There are many reasons albums get delayed, but Thousand Days' fourth LP may be the first record that's ever been held up by the outbreak of an infectious disease. Fronted by Pardis Sabeti, a 39-year-old evolutionary geneticist and Harvard professor, the indie band – a fixture on the Boston music scene for more than a decade – completed Turkana Boy last year. Then Ebola broke out in West Africa.
As one of America's foremost experts on infectious diseases, Sabeti put off releasing the album and went to work on the virus, using a method she had discovered during her first year at Harvard Medical School that allows her to mathematically track how and when a species mutates.
In the case of Ebola, which mutates rapidly, Sabeti's method allows doctors to not only diagnose the virus more quickly, but also provides hope for a cure. "If you're going to develop diagnostics and therapy, you need to actually know what you're developing it for," says Sabeti, who was born in Iran (her song "Neda" protests violence in her native country).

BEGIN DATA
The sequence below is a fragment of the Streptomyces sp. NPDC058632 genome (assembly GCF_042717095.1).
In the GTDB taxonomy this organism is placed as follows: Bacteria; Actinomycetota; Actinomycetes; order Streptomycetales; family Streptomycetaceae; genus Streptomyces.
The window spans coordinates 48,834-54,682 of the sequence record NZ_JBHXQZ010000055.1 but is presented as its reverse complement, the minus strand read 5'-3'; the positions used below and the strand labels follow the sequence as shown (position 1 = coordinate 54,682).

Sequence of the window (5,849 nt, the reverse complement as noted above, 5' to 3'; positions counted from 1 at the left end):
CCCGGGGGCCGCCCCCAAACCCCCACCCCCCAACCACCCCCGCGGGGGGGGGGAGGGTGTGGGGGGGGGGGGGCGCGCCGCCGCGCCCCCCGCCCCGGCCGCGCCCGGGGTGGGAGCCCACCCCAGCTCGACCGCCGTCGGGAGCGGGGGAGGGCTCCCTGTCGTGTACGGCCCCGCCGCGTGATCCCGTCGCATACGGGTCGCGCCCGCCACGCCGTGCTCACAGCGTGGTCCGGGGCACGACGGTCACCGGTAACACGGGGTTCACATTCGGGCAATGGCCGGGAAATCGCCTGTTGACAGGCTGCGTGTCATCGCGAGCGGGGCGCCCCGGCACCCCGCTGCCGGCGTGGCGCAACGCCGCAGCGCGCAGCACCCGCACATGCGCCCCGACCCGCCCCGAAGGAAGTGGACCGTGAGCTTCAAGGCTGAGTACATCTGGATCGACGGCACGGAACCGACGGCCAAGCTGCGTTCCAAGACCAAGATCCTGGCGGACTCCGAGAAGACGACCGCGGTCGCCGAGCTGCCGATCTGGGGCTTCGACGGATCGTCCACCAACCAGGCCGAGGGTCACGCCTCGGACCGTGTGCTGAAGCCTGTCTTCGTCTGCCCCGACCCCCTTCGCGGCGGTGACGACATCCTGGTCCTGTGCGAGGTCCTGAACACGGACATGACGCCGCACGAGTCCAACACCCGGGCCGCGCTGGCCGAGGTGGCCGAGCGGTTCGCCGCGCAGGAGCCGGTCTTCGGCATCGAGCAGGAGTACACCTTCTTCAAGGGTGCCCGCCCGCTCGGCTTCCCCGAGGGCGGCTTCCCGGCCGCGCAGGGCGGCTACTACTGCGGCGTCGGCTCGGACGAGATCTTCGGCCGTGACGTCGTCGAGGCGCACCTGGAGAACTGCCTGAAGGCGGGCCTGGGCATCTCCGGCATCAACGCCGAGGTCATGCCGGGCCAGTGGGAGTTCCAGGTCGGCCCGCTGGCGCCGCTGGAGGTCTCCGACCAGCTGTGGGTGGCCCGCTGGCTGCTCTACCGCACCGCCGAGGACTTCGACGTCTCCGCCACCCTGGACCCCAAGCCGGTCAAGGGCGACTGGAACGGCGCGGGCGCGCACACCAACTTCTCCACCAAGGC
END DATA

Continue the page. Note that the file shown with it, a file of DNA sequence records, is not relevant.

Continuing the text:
Sabeti recently wrote a song to honor three members of her team who have died fighting Ebola, and recorded it with colleagues from Nigeria and Senegal who came to the U.S. to learn her methods. "Generally, I'm not writing about genomes or anything like that," says Sabeti, who assures us Turkana Boy will be out in January. "But people underestimate the creativity you use in science and the rigor you need in music. They basically have the same path."